WWW Wednesdays! What are you reading this week?

WWW pic

WWW Wednesday is a meme hosted by Sam at Taking on a World of Words. It’s open for anyone to join in and is a great way to share what you’ve been reading! All you have to do is answer three questions and share a link to your blog in the comments section of Sam’s blog.

The three Ws are:

What are you currently reading?

What did you recently finish reading?

What do you think you’ll read next?

A similar meme is run by Lipsyy Lost and Found where bloggers share This Week in Books #TWiB.

 


 

My health is really wobbly at the moment so these WWW Wednesdays posts are about all I can manage just now. I am on a couple of blog tours next week that have been planned for a while so I will be posting reviews for those books but other than that it might just be WWW Wednesdays for a while. My concentration is rubbish so I’ve barely read anything at all this week, I miss my books so hopefully things settle down soon.

Apologies for not replying to comments or visiting and commenting on your blogs, I hope to be back to normal soon. In the meantime I do appreciate all of you who continue to read and comment and share my posts. 

 

What I’m reading now: 

Containment by Vanda Symon

I love this series so have been really looking forward to the latest book and I’m so happy to say that I’m loving it. I wish I could concentrate better as I know I would have devoured this normally but it’s still such a good read. Sam Shephard is such a brilliant character!

Sweet Little Lies by Caz Frear

I’ve been reading a chapter here and there of this one and am enjoying it. Again, I just can’t concentrate for more than a few minutes but that’s no reflection on the book.

The Recovery of Rose Gold by Stephanie Wrobel

This is such a good read and one that I am enjoying coming back to, I’m intrigued to see how it’s all going to end!

 

What I recently finished reading:

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You Let Me In by Camilla Bruce

I read this on the Pigeonhole app (where they send you a few chapters to read each day) and it was a perfect way to read this book while struggling to concentrate as each stave was enough to keep me engaged and always left me wanting more. This was such a different novel to what I was expecting but it was brilliant, I loved it!

 

What I plan on reading next:

Tell the Wolves I’m Home by Carol Rifka Brunt

This has been on my Kindle TBR for seven years so when I spotted it on Borrowbox I decided to download it so I could part listen and part read it. I’m really looking forward to starting this one.

Dead Wrong by Noelle Holten

I’m on the blog tour for this one next week so definitely need to pick it up in the next couple of days. I loved the first book in the series so I’m sure I’m going to love this one too!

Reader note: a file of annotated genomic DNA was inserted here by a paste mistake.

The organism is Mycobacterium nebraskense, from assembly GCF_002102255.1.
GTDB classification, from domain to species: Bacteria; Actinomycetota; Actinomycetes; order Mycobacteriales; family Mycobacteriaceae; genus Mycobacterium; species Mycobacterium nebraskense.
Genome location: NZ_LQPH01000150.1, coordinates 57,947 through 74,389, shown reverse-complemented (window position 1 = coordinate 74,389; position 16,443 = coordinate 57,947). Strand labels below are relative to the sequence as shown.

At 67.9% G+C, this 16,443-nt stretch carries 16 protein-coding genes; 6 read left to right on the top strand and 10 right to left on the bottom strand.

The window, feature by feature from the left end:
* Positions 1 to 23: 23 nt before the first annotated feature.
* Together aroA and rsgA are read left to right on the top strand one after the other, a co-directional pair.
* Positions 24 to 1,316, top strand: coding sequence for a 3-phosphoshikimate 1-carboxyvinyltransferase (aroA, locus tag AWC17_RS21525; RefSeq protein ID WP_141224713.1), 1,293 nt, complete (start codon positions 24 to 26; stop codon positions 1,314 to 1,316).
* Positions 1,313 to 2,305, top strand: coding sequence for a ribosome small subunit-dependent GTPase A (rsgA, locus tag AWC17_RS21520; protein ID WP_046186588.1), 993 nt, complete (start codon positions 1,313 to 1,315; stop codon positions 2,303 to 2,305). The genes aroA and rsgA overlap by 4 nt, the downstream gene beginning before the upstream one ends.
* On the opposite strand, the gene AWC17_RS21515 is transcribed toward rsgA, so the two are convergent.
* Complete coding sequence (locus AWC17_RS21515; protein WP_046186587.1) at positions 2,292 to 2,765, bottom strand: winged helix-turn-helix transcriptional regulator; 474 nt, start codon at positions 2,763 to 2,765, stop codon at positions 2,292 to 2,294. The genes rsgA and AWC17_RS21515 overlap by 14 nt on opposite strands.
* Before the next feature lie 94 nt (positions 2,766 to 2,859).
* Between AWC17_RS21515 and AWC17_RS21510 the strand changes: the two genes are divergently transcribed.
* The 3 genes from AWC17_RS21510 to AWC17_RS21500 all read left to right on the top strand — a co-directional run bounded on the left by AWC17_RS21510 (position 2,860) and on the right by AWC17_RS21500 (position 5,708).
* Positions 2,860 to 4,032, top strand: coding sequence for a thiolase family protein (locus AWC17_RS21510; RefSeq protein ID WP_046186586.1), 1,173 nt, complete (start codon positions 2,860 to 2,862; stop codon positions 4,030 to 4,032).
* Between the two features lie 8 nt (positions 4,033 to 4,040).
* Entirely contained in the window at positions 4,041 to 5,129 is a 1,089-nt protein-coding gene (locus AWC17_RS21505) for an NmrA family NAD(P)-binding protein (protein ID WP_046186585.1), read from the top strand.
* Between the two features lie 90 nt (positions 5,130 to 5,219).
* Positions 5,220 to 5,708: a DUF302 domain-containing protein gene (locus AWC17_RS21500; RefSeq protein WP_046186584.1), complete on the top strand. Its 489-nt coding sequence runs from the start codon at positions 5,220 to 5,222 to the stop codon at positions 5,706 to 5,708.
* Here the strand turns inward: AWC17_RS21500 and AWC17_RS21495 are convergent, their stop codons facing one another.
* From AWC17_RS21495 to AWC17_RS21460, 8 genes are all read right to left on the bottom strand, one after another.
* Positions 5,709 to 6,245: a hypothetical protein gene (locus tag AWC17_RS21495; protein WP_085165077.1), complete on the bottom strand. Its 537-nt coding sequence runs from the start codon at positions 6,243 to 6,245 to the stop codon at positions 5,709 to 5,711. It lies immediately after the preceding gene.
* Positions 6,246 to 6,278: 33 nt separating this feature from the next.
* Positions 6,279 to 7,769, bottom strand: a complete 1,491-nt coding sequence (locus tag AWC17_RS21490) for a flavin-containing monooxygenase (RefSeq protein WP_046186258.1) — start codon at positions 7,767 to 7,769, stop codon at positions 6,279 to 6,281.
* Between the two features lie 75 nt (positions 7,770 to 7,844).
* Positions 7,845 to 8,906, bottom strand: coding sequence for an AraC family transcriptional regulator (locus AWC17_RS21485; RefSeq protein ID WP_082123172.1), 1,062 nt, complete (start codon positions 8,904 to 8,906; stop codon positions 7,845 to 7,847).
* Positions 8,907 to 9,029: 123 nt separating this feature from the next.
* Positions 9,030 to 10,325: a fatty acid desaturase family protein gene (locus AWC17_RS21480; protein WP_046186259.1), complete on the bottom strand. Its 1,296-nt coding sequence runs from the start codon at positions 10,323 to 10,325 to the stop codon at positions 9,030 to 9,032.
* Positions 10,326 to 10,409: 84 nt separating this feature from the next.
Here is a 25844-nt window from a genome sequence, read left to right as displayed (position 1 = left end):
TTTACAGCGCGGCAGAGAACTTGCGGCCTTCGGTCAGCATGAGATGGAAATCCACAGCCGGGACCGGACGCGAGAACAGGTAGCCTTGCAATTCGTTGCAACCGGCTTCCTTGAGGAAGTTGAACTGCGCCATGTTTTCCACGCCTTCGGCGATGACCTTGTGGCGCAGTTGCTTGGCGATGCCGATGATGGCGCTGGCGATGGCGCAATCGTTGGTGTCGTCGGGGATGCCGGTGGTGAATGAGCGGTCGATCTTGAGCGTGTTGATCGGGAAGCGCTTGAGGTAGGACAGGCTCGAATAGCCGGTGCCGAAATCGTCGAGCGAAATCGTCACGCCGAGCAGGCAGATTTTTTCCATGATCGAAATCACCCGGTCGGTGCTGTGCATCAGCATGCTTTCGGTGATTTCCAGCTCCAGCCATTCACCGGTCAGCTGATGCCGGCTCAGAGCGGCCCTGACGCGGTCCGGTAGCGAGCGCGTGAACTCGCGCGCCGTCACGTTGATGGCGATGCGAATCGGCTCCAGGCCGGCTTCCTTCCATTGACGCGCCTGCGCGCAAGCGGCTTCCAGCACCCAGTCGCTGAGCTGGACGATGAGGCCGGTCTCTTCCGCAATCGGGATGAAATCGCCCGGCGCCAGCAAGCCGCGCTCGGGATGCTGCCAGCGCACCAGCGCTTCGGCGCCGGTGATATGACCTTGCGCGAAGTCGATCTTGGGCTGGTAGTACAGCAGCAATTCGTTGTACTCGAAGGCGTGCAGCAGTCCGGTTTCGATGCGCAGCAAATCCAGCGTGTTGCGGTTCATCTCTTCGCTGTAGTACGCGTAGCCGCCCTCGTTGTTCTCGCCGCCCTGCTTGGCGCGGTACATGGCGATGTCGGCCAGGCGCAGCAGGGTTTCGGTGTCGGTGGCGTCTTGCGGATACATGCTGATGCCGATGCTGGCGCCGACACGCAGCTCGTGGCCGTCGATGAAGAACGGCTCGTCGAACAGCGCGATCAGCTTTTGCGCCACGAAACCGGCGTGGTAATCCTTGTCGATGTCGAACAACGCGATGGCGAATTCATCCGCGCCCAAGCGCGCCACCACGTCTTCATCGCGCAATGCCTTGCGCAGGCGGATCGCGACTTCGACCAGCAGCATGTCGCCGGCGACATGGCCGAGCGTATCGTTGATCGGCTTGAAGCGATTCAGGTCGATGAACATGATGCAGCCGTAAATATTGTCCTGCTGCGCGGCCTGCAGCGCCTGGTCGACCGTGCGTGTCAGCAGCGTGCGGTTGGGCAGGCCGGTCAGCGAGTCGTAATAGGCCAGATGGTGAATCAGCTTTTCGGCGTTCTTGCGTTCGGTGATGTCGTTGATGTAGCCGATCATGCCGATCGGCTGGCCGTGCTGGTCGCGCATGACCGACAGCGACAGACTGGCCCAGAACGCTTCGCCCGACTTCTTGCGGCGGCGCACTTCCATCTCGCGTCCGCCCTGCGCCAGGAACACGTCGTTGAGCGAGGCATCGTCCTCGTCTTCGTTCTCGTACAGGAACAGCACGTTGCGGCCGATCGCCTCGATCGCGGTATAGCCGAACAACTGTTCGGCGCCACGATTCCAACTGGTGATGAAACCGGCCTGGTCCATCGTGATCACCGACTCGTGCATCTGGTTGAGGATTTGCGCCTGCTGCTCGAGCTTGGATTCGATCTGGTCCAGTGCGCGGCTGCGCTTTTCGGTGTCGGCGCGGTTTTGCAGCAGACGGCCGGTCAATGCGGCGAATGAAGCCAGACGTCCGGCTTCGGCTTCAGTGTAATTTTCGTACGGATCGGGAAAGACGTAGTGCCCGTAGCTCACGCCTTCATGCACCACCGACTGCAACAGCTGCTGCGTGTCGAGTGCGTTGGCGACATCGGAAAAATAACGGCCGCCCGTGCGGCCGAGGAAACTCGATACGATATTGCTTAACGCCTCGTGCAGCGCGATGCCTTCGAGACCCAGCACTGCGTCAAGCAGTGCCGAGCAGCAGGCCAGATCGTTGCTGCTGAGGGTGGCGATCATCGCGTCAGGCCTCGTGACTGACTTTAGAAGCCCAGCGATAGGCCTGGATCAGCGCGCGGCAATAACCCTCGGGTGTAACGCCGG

What have you been reading this week? I’d love to hear. And if you take part in WWW Wednesdays or This Week in Books please feel free to leave your link below and I’ll make sure to visit and comment on your post. 🙂

WWW Wednesdays! What are you reading at the moment?

WWW pic

WWW Wednesday is a meme hosted by Sam at Taking on a World of Words. It’s open for anyone to join in and is a great way to share what you’ve been reading! All you have to do is answer three questions and share a link to your blog in the comments section of Sam’s blog.

The three Ws are:

What are you currently reading?

What did you recently finish reading?

What do you think you’ll read next?

A similar meme is run by Lipsyy Lost and Found where bloggers share This Week in Books #TWiB.

What I’m reading now: 

Sweet Little Lies by Caz Frear

I only started this last night but I’m already gripped. I love thrillers where the past has something to do with what’s happening in the present so this is my kind of book!

You Let Me In by Camilla Bruce

I’m reading this one on the Pigeonhole app and am really enjoying it. It’s not what I was expecting it to be but I’m so glad I got to read it because it’s so good and I’m so keen for the next part to be released so I can find out what happens next!

The Recovery of Rose Gold by Stephanie Wrobel

I’m still reading this one and still very much enjoying it. I’m intrigued to know how things are going to play out between this mother and daughter!

 

What I recently finished reading:

Second Life by S. J. Watson

I’ve had the ebook of this ever since it was first published but I finally started it this week when I got the audio book from BorrowBox. I’m sad to say that I didn’t enjoy this one as much as the author’s first novel. I do love his writing though so would always look out for new books by him.

Lock Every Door by Riley Sager

I treated myself to this one and read it right away as I’ve got into a bit of a reading slump recently. I’m not feeling well at all and so my reading is suffering but this book grabbed me from the off and I really enjoyed it.

Notes to Self by Emilie Pine

I picked this up as it was short and being as it’s essays I thought I could dip in and out of it. As it turned out I devoured it! I’ve seen that this has got a lot of negative reviews but I loved it, I could identify with a lot of what the author has been through and it made me feel seen.

 

What I plan on reading next:

Containment by Vanda Symon

I’m on a blog tour for this one later this month so am really keen to start reading this one in good time. I adored Vanda Symon’s previous books so have very high hopes for this one!

Dead Wrong by Noelle Holten

I’m also taking part in the blog tour for this one and am so looking forward to reading this one. Noelle’s first novel was excellent and I feel sure this one will be every bit as good!

The Guest List by Lucy Foley